An older population means a busier ambulance squad, with many calls related to falls and shortness of breath. Mike Forte, the fire chief in Mayfield Heights, Ohio (where 23.8 percent of the population is older than 65), says his staff has learned to ask which medications patients take and when they last saw their doctors. “We have to get a wide range of training,” says Tim Bynane, a 27-year fire department veteran. “We’re good with the elderly stuff because that’s our area’s specialty.”
Use technology to make places safer
Aiken (21.9 percent older than 65) started providing a service called Smart 911 earlier this year. Residents can opt to link their phone numbers with personal information — such as medications taken and family contact numbers — which displays on a 911 dispatcher’s monitor when someone calls for help. “Let’s say you call us from your home phone,” says Pete Frommer, director of Aiken’s Public Safety Department. “You tell us what your emergency is, but we have that information on a side screen that can help responders.”
The department also uses something called Project Lifesaver, a service growing in popularity nationally, which provides people who have dementia with bracelets that continuously transmit their location via GPS technology. Last winter, this system helped police find an 86-year-old man who had wandered barefoot into the woods in 30-degree weather.
Ahead of a federal mandate that will kick in in 2012, Aiken has begun installing oversize street signs downtown and on major thoroughfares; they have increased reflectivity as well, designed to help older drivers who may not see as well as they used to.
get around more easily
In Mayfield, Ohio (23.8 percent over age 65), the large number of seniors who no longer drive threatened to swamp a program offering $3 rides for older people to doctor’s offices, shopping and the like. Says Stacey O’Brien, director of the Tri-City Consortium on Aging, “The demand is far greater than we anticipated.” After analyzing people’s travel patterns and consulting with the managers of complexes with high senior populations, the consortium is making plans to move away from what has essentially been a taxi system and toward a scheduled shuttle that would run a loop among set locations such as grocery stores and medical facilities.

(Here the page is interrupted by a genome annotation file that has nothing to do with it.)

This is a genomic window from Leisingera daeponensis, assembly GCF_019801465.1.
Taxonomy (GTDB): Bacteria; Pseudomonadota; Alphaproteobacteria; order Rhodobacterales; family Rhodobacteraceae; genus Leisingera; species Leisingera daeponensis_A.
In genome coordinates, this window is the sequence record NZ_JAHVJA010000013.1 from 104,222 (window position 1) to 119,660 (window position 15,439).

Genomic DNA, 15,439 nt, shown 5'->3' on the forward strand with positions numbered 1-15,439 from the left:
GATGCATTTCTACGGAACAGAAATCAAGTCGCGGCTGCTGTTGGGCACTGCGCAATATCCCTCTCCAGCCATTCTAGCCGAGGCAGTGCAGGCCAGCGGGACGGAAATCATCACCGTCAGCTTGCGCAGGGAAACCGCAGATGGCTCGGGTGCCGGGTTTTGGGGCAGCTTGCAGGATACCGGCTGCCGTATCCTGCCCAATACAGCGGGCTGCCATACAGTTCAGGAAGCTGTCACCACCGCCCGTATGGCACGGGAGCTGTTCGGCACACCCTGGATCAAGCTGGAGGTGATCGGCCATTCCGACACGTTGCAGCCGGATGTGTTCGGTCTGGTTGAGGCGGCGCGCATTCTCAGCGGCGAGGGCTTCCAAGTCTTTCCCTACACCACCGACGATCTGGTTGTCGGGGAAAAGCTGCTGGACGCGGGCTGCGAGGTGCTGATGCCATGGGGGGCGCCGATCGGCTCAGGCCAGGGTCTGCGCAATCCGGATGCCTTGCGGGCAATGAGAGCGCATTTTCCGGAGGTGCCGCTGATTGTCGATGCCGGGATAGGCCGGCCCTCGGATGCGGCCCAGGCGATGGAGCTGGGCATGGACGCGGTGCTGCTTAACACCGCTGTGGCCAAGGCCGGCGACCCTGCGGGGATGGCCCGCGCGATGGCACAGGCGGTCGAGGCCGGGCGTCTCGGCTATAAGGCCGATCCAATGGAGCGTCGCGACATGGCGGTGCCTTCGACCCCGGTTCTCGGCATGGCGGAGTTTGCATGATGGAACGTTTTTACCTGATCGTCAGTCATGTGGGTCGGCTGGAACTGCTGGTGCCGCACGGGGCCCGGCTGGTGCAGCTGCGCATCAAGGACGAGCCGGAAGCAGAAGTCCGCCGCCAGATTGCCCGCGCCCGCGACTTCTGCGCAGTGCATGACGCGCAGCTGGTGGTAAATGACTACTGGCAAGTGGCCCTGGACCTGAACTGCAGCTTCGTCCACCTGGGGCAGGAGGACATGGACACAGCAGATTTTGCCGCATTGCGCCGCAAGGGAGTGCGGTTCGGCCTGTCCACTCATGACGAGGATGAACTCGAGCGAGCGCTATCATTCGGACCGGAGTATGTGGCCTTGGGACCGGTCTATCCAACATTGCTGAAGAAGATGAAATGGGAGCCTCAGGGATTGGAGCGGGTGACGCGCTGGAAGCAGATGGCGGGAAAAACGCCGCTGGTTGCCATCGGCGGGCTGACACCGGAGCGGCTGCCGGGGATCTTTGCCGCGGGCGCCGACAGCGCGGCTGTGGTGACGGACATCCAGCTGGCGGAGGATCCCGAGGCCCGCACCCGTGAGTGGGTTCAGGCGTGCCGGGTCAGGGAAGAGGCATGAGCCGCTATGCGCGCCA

ind ways to keep people engaged
Aiken seniors can earn $2.65 an hour through a federally funded program, Foster Grandparents, by helping students read and by chaperoning summer recreation trips. “It keeps me busy, it keeps me going, and active, and driving, and all those things,” says one participant, Liliane Crockett, 81. “If I can touch any child’s life, that’s one reason that I’m here.”
Help seniors remain
in their homes or near family
In many areas, zoning restrictions make “mother-in-law” additions or apartments illegal. Wethersfield, Conn. (20.7 percent over age 65), is among the towns amending those laws to enable families to build so-called accessory additions. “If you do it properly and establish some standards, in most cases you would never know that your neighbor’s house has an in-law apartment, because it blends in,” says Peter Gillespie, director of Wethersfield’s planning department.
for elderly caregivers
Because caring for parents, spouses or other relatives can be stressful and demanding, some towns provide respite programs at local community centers, where older adults who need constant care can spend a few hours.
In Kerrville, Tex. (26.3 percent over age 65), the Dietert Center sponsors the Take Five Club. Staffed by a volunteer and an employee, it frees caregivers for four hours.
“Caregiver burnout is very real,” says club coordinator Mary Amburn. “We always recommend that you have something that is yours. You either play Bunco or dominoes or you go eat with somebody, or if you want to, go home and just read a good book.”
Pandolfo is a News21 fellow at the Columbia University Graduate School of Jorurnalism. Fellows Abbey Adkison, Lea Khayata and Saskia deRothschild contributed reporting.